London’s housing market was always going to have a difficult 2017. As I noted 2 years ago, developers were planning 54,000 new luxury homes at prices of £1m+ ($1.25m) in central London, which would mainly start to flood onto the market this year.
They weren’t bothered by the fact that only 3900 homes were sold in this price range in 2014, or that the number of people able to afford a £1m mortgage was extremely limited:
□ The idea was that these would be sold “off-plan” to buyers in China and elsewhere
□ They had all heard that London had now become a “global city” and that it offered a safe home for their cash
□ There was also the opportunity to “flip” the apartment to a new buyer as prices moved higher, and gain a nice profit
Of course, it was all moonshine. And then Brexit happened. As I warned after the vote, this was likely to be the catalyst for the long-delayed return of London’s house prices to reality:
□ “Many banks and financial institutions are already planning to move out of the UK to other locations within the EU, so they can continue to operate inside the Single Market
□ There is no reason for those which are foreign-owned to stay in the country, now the UK is leaving the EU
□ This will also undermine the London housing market by removing the support provided by these high-earners
□ In addition, thousands of Asians, Arabs, Russians and others will now start selling the homes they bought when the UK was seen as a “safe haven””
Confirmation of these developments is now becoming evident. A new study from the Bruegel research group suggests up to 30,000 bank staff and £1.5tn of assets could now leave London, as it becomes likely that the UK will not retain the vital “passport” required to do business in the Single Market after Brexit. This would be around 10% of the estimated 363k people who work in financial services in Greater London.
They will also likely be more senior people, able to afford to buy London homes with cash from their annual bonuses, rather than the more junior people who need to rely on a mortgage based on a multiple of their income. And there is no shortage of tempting offers for these bankers, with Frankfurt, Paris, Amsterdam and Dublin all lobbying hard for their business.
Now, another threat has emerged to prices, in the shape of China’s new capital controls. China has seen its foreign exchange reserves tumble by $1tn over the past 18 months, due to its revived stimulus programme. January data showed they were now just below $3tn, perilously close to the $2.6tn level that most observers suggest is the minimum required to operate the economy. As we have reported in The pH Report:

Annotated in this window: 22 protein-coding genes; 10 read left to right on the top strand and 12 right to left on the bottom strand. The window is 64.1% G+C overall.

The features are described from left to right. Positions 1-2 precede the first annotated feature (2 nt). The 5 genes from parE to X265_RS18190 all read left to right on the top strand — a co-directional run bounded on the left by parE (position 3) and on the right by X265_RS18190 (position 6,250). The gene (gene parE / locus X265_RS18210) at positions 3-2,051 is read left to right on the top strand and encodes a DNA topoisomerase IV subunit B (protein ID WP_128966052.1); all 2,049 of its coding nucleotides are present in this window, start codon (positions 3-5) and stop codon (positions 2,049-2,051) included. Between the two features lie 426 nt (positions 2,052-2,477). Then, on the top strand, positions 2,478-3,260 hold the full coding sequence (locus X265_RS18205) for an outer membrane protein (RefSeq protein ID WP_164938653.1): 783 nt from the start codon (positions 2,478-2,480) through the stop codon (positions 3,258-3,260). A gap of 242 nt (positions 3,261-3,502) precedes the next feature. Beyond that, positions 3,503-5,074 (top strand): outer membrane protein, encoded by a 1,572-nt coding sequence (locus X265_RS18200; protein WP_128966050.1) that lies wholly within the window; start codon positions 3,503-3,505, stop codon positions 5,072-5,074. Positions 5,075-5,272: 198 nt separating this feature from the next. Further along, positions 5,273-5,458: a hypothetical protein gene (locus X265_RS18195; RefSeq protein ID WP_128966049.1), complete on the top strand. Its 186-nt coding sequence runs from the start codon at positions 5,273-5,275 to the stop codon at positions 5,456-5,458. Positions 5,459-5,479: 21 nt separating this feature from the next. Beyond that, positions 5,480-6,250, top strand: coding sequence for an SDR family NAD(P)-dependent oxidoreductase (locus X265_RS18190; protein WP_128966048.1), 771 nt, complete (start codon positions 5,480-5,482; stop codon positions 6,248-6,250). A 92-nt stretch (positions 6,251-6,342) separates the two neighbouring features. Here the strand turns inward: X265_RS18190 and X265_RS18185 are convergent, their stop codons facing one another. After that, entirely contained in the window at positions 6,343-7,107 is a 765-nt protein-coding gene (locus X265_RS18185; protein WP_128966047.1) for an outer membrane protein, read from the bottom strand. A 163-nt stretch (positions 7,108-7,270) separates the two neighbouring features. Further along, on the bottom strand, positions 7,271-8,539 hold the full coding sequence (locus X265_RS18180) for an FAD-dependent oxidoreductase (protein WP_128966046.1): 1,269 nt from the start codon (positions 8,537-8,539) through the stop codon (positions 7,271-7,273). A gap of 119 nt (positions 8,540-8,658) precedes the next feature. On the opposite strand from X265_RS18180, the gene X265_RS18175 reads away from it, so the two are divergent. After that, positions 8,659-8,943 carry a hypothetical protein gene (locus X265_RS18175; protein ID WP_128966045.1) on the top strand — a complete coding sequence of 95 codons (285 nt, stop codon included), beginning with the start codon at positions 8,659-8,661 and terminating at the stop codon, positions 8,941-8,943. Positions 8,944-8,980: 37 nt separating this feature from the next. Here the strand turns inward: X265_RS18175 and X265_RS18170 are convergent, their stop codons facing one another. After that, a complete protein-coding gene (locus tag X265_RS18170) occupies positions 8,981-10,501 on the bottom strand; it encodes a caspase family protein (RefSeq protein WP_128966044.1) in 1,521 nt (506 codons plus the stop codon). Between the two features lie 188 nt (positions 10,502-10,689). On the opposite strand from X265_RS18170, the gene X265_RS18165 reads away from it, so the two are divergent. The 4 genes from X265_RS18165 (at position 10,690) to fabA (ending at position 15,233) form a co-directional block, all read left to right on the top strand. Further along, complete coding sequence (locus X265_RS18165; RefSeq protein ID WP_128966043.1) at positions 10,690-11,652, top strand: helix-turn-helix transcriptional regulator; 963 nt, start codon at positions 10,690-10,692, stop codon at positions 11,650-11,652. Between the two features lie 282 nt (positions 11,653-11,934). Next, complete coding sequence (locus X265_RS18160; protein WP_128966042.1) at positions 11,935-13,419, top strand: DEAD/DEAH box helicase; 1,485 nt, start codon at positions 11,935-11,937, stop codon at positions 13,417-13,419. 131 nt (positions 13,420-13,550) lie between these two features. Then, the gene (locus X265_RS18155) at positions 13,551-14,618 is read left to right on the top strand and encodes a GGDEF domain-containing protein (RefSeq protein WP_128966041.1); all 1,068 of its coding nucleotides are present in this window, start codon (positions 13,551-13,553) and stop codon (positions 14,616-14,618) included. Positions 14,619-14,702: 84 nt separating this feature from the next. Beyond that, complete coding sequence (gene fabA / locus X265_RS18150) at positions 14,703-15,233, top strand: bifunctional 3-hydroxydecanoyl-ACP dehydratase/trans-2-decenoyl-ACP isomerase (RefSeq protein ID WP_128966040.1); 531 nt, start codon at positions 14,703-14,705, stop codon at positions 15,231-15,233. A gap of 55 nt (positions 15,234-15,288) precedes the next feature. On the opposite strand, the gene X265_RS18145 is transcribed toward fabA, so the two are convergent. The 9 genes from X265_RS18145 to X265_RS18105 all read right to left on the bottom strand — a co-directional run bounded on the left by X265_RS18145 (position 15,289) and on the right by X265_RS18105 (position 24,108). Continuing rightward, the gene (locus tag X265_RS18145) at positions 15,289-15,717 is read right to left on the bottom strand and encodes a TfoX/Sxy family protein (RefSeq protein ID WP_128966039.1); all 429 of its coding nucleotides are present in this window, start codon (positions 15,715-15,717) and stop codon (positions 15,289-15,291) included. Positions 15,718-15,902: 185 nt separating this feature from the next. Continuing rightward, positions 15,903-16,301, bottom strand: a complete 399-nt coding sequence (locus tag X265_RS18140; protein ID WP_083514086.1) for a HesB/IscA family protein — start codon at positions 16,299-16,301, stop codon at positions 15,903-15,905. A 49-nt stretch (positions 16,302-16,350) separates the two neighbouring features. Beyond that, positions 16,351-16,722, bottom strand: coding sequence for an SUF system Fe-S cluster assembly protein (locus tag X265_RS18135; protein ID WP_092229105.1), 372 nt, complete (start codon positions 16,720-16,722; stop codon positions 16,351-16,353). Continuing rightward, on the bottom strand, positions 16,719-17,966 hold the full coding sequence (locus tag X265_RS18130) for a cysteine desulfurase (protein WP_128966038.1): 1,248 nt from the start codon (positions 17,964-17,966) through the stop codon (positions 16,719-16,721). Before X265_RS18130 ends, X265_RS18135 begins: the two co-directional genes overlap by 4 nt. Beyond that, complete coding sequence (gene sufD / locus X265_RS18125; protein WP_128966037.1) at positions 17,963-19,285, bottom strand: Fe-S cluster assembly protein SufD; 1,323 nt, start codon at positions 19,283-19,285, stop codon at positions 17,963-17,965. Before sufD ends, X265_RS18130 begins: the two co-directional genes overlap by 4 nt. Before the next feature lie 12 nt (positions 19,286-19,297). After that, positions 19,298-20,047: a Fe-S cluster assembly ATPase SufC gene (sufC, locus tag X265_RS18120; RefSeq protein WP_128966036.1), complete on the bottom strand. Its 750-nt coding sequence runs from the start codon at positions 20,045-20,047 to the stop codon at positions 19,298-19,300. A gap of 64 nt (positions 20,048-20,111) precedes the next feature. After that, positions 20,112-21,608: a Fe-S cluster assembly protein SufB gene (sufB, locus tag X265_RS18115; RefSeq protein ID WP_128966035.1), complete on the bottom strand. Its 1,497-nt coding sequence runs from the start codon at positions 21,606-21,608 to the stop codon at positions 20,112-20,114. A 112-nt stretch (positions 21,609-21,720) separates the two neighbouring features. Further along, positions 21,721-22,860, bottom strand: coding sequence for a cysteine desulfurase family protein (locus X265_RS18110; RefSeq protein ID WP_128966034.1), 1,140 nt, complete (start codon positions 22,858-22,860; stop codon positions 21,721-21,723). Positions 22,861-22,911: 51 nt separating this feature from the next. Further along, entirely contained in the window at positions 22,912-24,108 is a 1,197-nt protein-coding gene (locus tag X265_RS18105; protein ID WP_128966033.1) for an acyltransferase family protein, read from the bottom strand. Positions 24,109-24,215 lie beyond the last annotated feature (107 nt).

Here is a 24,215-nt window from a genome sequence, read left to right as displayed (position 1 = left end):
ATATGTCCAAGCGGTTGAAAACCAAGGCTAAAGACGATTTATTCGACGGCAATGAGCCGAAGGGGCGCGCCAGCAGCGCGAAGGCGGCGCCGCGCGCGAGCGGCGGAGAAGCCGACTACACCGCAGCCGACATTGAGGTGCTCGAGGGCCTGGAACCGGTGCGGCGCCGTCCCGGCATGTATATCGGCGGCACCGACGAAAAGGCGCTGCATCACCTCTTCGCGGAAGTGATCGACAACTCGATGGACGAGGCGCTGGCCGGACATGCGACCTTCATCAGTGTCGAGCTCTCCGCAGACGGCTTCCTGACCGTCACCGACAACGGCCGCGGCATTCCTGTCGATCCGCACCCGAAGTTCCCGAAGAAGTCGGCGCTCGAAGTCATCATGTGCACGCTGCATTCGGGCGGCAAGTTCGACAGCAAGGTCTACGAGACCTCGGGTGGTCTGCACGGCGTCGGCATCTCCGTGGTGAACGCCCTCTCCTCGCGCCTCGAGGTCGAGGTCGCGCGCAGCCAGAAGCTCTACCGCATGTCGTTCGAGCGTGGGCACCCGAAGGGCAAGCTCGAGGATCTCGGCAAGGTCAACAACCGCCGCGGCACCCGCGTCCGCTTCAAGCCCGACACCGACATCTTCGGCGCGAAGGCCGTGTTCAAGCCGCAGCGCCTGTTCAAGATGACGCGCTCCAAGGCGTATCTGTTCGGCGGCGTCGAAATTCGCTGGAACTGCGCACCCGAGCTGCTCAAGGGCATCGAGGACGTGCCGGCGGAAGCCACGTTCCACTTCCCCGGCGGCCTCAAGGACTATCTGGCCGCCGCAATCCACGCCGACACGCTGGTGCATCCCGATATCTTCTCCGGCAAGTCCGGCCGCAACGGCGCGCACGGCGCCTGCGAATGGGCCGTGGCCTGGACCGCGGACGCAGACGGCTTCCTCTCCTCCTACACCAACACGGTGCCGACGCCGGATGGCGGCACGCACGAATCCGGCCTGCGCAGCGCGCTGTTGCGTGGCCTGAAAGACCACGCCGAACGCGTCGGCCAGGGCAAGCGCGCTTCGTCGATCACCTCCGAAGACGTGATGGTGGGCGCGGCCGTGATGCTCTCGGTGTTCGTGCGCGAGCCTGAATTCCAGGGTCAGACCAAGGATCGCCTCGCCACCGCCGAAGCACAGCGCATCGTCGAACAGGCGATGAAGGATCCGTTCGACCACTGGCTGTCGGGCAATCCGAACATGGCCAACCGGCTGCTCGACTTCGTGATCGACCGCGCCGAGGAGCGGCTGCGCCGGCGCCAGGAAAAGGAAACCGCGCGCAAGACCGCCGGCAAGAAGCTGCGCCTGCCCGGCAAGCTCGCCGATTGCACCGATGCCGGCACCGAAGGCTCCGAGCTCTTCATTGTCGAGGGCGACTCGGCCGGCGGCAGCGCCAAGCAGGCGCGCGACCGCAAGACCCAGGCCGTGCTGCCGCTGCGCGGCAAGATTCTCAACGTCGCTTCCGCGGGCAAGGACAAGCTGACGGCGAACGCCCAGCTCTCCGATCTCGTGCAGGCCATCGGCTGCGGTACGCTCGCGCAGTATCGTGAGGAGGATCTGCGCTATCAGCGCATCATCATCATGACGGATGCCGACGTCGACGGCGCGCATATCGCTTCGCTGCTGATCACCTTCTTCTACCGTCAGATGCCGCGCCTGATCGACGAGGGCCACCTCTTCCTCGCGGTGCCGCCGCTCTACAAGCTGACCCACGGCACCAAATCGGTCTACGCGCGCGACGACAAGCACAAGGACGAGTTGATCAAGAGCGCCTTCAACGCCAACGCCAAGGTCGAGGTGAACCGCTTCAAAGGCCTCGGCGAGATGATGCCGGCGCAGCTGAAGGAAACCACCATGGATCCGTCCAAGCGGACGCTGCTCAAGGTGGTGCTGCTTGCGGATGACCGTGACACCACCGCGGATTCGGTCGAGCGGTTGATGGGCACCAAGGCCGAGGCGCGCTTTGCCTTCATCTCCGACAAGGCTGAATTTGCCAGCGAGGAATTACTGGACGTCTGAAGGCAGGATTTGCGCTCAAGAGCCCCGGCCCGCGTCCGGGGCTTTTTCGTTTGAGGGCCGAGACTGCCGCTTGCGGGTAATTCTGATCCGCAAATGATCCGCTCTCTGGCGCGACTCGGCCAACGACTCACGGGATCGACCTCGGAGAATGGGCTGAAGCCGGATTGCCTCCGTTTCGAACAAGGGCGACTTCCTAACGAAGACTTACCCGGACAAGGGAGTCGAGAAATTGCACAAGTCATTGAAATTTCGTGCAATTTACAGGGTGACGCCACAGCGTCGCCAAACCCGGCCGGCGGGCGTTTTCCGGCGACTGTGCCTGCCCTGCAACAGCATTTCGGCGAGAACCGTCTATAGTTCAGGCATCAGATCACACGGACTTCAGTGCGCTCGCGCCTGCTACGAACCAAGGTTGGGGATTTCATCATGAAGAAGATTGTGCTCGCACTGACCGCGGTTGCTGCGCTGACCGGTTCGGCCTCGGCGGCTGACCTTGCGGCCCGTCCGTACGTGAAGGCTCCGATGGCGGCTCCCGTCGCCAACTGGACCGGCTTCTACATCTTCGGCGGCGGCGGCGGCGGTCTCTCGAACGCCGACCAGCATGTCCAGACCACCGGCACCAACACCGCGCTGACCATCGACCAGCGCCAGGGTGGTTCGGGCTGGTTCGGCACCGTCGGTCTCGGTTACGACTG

□ China has now banned the use of the annual $50k foreign currency allowance for foreign real estate transactions
□ It has also banned State-Owned Enterprises from buying foreign real estate valued at $1bn+
The rationale is simple. The country can no longer afford to see money disappearing out of the country for purposes which have nothing to do with the real needs of business. And the impact on London’s property market (and that of other “housing bubble” cities such as New York, Singapore and Sydney) could be huge, as Chinese have been the largest buyers of new residential homes globally according to agents Knight Franks – and were responsible for 23% of commercial deals in central London last year.
Central London prices fell last year by 6%, and by 13% in the most expensive areas according to agents Savills. And now London’s Nine Elms development (pictured) at the former Battersea Power Station has just revealed a serious shortage of new buyers.
It was intending to build 3800 new homes, and originally found an enthusiastic response back in 2013 when the first 865 apartments went on sale. But 4 years later, just 1460 homes have been sold in total – and yet residents are supposed to be moving into the first phase later this month. Even worse, 116 of these original sales are now back on the market from buyers who no longer wish, or can afford, to take up residence.
Some of these buyers have already taken quite a hit on price. As property journalist Daniel Farey-Jones reports, one anxious seller originally listed his apartment for sale at £920k. Having failed to sell, he had cut the price by Friday to £699,995 – a 24% reduction.
Nine Elms is just one of many sites where developers are anxiously watching their cash flow, and hoping a flood of new buyers will rush through the doors. Sadly, they are not the only ones who may soon be panicking.
In recent years, large numbers of home buyers – many of them relatively young and inexperienced – have been persuaded to buy unaffordable homes on the basis that London prices could never fall. I fear that, as I have long warned, they are now about to find out the hard way that this was not true.